I am writing a chorale in C flat major and I currently have a 3 chord going to a I6 chord. Stacked, the chords are EGEB to EGEC. Is this considered parallel octaves? HELP.
Just to add to Patrx2 answer there are a total of four types of motion in counterpoint. They are:
- oblique - one note moves while the other doesn't
- contrary - the notes move in the opposite direction
- similar - the notes move in the same direction, but different intervals (i.e. one moves a 2nd and the other moves a 3rd)
- parallel - the notes move in the same direction by the same interval
In your example the two notes in question don't move so there is no motion so nothing above applies. It may seem like a lot, but you can ask yourself a few questions to figure out what motion is being used between any two notes.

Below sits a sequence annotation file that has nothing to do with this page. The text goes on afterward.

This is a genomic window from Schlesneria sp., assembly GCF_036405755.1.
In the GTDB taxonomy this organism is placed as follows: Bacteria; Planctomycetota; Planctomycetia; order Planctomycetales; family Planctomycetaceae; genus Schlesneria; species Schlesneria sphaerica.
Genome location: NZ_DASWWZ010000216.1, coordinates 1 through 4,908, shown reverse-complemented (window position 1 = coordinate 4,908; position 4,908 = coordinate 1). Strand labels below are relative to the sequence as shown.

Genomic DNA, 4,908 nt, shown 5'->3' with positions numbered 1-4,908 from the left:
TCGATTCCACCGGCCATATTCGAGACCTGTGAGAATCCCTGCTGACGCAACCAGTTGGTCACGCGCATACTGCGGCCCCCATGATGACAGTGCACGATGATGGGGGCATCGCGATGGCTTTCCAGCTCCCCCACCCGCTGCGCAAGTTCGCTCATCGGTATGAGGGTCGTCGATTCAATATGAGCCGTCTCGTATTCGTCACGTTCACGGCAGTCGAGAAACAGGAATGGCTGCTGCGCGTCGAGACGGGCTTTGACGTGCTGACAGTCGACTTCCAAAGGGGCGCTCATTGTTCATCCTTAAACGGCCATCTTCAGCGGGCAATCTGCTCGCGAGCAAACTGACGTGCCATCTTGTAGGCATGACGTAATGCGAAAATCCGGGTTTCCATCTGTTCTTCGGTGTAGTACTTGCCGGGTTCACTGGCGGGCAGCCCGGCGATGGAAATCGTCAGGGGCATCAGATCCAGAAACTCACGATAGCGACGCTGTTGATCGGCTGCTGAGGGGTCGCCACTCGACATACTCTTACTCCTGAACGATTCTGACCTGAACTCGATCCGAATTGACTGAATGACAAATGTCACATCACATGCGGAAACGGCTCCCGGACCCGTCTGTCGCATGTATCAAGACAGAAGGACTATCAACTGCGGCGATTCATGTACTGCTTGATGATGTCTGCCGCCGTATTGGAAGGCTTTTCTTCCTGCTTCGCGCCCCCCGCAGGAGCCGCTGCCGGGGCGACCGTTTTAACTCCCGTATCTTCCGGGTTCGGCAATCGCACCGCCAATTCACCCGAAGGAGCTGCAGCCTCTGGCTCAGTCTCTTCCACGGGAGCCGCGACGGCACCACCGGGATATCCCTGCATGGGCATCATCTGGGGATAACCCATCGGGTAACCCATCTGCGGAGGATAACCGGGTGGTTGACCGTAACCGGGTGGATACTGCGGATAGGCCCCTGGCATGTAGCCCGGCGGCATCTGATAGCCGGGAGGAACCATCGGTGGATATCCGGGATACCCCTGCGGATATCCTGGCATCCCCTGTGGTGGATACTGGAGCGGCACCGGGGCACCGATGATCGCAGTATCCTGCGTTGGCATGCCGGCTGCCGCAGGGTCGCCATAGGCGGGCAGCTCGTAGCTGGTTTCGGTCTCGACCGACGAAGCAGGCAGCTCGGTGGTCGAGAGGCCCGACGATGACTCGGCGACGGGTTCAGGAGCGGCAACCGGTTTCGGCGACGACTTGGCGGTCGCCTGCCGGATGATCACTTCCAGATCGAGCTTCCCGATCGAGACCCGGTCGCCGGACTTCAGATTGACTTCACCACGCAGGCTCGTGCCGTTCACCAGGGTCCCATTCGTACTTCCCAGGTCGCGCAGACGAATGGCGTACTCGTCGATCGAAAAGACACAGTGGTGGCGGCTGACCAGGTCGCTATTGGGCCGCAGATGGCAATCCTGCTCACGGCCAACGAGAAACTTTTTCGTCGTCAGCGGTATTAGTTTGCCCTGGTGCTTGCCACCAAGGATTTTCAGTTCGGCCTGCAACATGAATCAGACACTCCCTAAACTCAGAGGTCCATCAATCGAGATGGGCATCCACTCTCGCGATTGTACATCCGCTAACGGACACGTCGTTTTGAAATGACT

Does only one note move?
- If yes then the motion is oblique.
- If no then continue to next question.
Do they both move the same direction?
- If no then the motion is contrary.
- If yes then continue to next question.
Do they both move the same interval?
- If no then the motion is similar.
- If yes then the motion is parallel.
No. If the notes don't move, they aren't parallel octaves. Repeated notes act very much like tied notes. If you had moved both Es down to their respective neighbouring Ds, leaving the tenor and soprano static, that would be an example of parallel octaves.